The Swordsmen try and fail a long charge into the Ungors, and everyone else just shuffles and readies their spears for the inevitable charges next turn.  Luthor Huss and his knights back up a little to guarantee they won’t be charged by Gors next turn, and thereby improve their chances of lancing a few of them later.  In the magic phase, the Wizard predictably dispels Enfeebling Foe, and both Priests successfully put Hammer of Sigmar on themselves; Beastmen fail to dispel anything at all.  Between the Eastern Handgunners and the Northern cannon, the wounded chariot is blasted to smithereens.  The other cannon tries a somewhat underwhelming grapeshot on the Ungors, to no effect.  In fact, it was so poor it makes me wonder if we read the rules correctly.

Now it is time for the big beastmen show.  The Bestigors crash into the Spearmen, although an optimistic charge by some Gors fails to join them.  Both the surviving chariot and the extra hand weapon Gors cross the river (which turns out to be a river of blood, and we completely forget to roll for fear, of course) and get into contact with the other spear block.  The raiders run round the side of the Swordsmen, looking for a go at the cannon.  The winds of magic roll 6,1 and with the extra dispel dice generated by the Priests, I’m not likely to get much out here.  Instead, Cascading Fire Cloak and Unbending Righteousness are dispelled (I’d have done Hammer of Sigmar on the Warrior Priest too, if I’d remembered about it).  The only try at an actual spell, Enfeebling Foe on the Spearmen with the Priest, is irresistably dispelled.  Ungors continue to fire arrows at the cannon, but normality is resumed and nothing happens.  Fortunately, close combat is more decisive.  The extra hand weapon Gors go frenzied with their Primal Fury and chop the Wizard into bits (note – this is where the game started to become less fun – more on that at the end), along with a whole bunch of Spearmen.  The humans fight back admirably, taking out the chariot entirely and killing a couple of Gors.  The Spears lose by plenty, but they are Steadfast, so they stay for more of the same.  The Bestigors cut down more than a full rank of Spearmen for hardly any losses (apart from the Priest, who accounted for a couple on his own); the Spearmen need 1,1 to stick around, and unbelievably they pull it off.  Cue much undignified bitching from me.

The Empire know they’ll have to start killing off some Beastmen if they’re to get anywhere in this game, so Luthor Huss leads his knights into a unit of Gors.  The Swordsmen wheel in anticipation of a flank charge on the Bestigors, and everyone else stays still to shoot their move-or-fire weapons.  An Irresistable Soulfire kills 4 Bestigors, and Luthor Huss tries the same but it is dispelled.  The cannon tries another disappointing grapeshot on the Ungors, killing one, and some Handgunners chip in at long range to kill another.  The other cannon just misfires on the bounce and so has no effect.  The Spearmen in the North do a lot of damage to the Gors, a handful of survivors flee and are run down for their trouble.  The knights kill many Gors for only a single loss, but the Gors are Steadfast (and near the Beastlord and BSB) so stick in there.  The Bestigors are whittled down a bit more (mainly by the Priest, the Spearmen themselves don’t do much killing) but shred another boatload of Spearmen.  They’d need 1,1 to stay again, and they don’t have what it takes this time, so they flee (but escape).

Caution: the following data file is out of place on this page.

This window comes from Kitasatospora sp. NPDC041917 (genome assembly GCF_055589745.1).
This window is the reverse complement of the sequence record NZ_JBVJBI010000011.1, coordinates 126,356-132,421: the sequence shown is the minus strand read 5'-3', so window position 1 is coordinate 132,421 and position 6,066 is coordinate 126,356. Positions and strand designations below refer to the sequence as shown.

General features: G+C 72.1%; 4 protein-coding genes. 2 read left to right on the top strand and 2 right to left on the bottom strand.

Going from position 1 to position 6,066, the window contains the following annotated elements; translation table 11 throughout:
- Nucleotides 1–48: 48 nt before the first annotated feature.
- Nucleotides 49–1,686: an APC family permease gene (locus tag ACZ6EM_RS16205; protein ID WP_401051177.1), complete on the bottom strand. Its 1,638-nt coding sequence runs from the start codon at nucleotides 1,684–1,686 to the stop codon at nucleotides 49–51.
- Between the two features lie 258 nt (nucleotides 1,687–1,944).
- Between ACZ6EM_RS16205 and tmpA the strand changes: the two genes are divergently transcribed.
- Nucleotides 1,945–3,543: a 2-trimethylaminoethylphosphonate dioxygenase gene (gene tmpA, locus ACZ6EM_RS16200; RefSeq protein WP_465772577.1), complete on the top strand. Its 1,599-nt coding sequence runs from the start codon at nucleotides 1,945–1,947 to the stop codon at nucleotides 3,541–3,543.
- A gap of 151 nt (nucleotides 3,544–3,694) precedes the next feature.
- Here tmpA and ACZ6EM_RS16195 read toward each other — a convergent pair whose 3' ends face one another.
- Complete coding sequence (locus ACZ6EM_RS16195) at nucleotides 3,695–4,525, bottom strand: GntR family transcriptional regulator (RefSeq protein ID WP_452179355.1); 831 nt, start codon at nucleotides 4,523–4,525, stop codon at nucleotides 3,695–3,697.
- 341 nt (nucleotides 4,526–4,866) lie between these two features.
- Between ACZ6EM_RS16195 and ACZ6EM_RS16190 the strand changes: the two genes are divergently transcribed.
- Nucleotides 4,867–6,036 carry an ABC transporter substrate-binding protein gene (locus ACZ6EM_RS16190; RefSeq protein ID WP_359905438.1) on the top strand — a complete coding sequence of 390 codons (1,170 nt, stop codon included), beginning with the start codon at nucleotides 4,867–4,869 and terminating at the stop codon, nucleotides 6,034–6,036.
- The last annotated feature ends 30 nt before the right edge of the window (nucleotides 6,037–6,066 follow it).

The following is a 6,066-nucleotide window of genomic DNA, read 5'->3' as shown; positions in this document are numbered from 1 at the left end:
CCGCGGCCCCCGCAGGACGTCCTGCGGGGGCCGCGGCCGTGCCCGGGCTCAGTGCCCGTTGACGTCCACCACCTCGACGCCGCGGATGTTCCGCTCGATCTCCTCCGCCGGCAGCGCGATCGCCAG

At this point, Furycat throws in the towel.  In some ways, this is a bit of surprise – he has plenty of units left, and he’s done a fair bit of damage to me.  On the other hand, he hadn’t been enjoying the game since the incident with his Wizard.  We had a lengthy discussion afterward, joined by Justinmatters, in which Furycat stated how he doesn’t feel he can do well with the Empire other than by playing what he feels is the cheesy way, which I infer involves taking nothing but artillery and camping on a board edge.  I don’t know either Empire or Warhammer Fantasy well enough to refute this.  Since then, he’s made up another list, so I guess he is willing to have another go.

Regarding the specific episode in which the Wizard was taken out by attacks from rank and file guys, it is possible that I’ve understood the rules wrongly, and that you can’t just allocate attacks to whoever is in front of you.  But I think I’m right.  As for what can be done about this, I am not sure.  Anyway, Furycat thought that the Wizard would be safely protected inside the unit, and that he would in effect have 39 ablative wounds before he got stabbed, and was miffed to find that this was not the case.

For my own part, it isn’t much fun playing against someone who isn’t enjoying their game.  Still, I learned that even with a chariot for company, 12 Gors isn’t enough to take on a horde of Spearmen.  Kind of obvious really, but you never know until you try.  I also learned that one should not rely on spells, because all the extra dispel dice generated by the Warrior Priests cause havoc with the magic phase.

Categories: Battle reports, Warhammer Fantasy Battle | Tags: , , , | Leave a comment